Only two of the commercial developers, NAVTEQ™ and Tele Atlas®, reported that they are planning to enhance their current roadway network databases in order to support IntelliDrive data requirements. Those enhancements include the following:
While improvements in locational accuracy are being incorporated directly into their core roadway networks, both NAVTEQ™ and Tele Atlas® are developing and marketing their new data attributes as supplemental products to their core roadway navigation database. Measures of roadway curvature and grade are bundled with longitudinal lane markings in an advanced driver assistance system (ADAS) product, while attributes pertaining to pedestrian and transit use are bundled into an Urban Maps™ or Discover Cities™ product.1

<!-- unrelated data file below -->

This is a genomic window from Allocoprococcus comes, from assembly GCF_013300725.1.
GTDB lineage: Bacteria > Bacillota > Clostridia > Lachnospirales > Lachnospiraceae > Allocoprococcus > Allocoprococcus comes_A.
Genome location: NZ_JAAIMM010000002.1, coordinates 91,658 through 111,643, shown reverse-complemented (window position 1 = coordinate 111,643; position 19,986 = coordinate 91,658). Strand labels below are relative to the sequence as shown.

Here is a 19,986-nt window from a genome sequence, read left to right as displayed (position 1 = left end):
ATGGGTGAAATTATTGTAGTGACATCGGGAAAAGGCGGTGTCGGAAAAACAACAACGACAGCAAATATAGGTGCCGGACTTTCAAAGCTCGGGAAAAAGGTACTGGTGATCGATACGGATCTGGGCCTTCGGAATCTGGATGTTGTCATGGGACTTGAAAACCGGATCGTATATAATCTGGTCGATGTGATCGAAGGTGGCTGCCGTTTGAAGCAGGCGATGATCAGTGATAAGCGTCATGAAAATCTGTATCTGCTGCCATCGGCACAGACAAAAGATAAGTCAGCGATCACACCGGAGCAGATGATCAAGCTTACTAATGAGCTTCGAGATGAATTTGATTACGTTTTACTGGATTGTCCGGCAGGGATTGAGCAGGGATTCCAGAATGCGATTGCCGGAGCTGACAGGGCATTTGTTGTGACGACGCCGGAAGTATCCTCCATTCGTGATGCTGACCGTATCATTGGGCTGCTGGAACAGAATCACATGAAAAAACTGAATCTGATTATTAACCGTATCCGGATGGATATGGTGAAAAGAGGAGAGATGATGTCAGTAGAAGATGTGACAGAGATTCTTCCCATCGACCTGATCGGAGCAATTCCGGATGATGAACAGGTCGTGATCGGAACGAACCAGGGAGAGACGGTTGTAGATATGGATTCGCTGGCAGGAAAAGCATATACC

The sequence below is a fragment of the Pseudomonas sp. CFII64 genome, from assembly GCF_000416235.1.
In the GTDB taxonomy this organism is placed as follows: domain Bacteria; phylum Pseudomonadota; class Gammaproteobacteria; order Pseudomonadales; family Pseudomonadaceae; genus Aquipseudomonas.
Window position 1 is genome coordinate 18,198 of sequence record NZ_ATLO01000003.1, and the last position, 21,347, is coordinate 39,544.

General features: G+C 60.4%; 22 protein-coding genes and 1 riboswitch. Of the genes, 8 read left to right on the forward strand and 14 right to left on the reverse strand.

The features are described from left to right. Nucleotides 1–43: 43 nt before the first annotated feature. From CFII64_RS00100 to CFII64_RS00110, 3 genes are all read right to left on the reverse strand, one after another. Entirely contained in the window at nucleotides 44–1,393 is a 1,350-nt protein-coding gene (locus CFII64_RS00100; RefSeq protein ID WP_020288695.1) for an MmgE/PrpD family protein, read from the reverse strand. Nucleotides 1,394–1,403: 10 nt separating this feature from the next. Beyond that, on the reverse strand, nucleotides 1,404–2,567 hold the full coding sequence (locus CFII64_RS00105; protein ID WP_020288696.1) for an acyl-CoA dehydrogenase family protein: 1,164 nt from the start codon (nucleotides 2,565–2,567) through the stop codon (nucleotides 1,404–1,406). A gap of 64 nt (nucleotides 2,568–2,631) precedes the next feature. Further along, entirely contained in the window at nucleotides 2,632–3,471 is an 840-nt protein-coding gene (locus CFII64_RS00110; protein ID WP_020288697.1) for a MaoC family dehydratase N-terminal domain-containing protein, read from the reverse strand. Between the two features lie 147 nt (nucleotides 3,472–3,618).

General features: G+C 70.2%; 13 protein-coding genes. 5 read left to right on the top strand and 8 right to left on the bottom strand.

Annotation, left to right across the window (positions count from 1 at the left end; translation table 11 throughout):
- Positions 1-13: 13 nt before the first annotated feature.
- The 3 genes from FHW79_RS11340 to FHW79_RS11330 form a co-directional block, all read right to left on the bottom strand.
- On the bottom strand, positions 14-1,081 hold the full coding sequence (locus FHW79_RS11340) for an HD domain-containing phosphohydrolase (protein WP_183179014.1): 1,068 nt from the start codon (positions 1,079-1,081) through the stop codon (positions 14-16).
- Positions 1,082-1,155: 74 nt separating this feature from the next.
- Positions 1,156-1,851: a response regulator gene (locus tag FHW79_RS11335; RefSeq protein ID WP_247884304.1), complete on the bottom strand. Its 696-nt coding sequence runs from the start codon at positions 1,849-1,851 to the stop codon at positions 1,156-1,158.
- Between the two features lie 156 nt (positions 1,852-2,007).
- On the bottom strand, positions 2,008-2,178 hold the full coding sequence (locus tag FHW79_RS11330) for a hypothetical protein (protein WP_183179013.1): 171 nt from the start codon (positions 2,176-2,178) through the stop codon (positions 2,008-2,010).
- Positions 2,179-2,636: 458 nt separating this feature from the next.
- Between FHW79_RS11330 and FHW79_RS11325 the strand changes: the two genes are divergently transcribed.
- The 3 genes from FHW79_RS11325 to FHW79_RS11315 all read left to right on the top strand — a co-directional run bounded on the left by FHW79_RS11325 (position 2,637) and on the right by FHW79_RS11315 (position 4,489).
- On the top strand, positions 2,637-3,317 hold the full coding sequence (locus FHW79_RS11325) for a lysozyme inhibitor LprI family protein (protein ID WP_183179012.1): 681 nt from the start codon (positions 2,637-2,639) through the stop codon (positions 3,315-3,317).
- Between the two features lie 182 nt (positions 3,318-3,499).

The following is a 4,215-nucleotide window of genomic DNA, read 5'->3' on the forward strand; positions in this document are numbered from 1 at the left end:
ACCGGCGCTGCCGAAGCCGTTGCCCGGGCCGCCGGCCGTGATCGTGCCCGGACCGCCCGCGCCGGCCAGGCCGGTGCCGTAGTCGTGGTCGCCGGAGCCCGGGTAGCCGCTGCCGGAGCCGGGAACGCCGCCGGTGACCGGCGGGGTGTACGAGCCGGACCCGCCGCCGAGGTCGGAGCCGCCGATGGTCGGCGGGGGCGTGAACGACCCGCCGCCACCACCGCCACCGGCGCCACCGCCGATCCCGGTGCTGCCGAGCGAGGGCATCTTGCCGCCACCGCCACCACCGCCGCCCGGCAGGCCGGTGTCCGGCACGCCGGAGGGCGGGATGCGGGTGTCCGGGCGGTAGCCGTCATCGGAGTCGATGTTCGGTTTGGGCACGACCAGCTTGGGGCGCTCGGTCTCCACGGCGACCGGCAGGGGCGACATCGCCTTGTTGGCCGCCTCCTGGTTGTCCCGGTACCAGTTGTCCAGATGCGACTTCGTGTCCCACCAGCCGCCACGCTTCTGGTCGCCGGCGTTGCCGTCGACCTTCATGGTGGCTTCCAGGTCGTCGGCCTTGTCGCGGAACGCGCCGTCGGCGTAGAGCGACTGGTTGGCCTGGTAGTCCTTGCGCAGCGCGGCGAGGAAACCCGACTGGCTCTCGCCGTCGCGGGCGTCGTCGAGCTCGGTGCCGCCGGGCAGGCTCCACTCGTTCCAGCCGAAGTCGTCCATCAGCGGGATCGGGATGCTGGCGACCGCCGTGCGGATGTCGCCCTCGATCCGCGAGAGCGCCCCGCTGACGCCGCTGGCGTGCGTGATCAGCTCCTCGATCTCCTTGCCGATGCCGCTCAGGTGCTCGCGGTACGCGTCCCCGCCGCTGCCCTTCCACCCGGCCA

Neither NAVTEQ™ nor Tele Atlas® currently provides complete nationwide coverage for all ADAS attributes. In general, attribution is more complete on higher functional class roads (e.g., interstates, other freeways, and major through routes) and in larger urban areas. Attribution is less consistent, or missing entirely, on low-volume rural roads and local streets.
All of the national geospatial roadway networks define roadway segments as the "centerline of the travel way." In practice, this means that roads that allow two-way traffic flow without a center median or physical barrier are depicted as a single line feature. Divided highways that are separated by a median or physical barrier are depicted as separate line features—one for each travel direction. Individual travel lanes are only depicted as a separate line feature when they are separated from the main roadway by a physical barrier (i.e., HOV lanes, exit/entrance ramps, or channelized turn lanes). Otherwise, lanes are represented as attributes of the roadway segment (e.g., number of lanes, average lane width).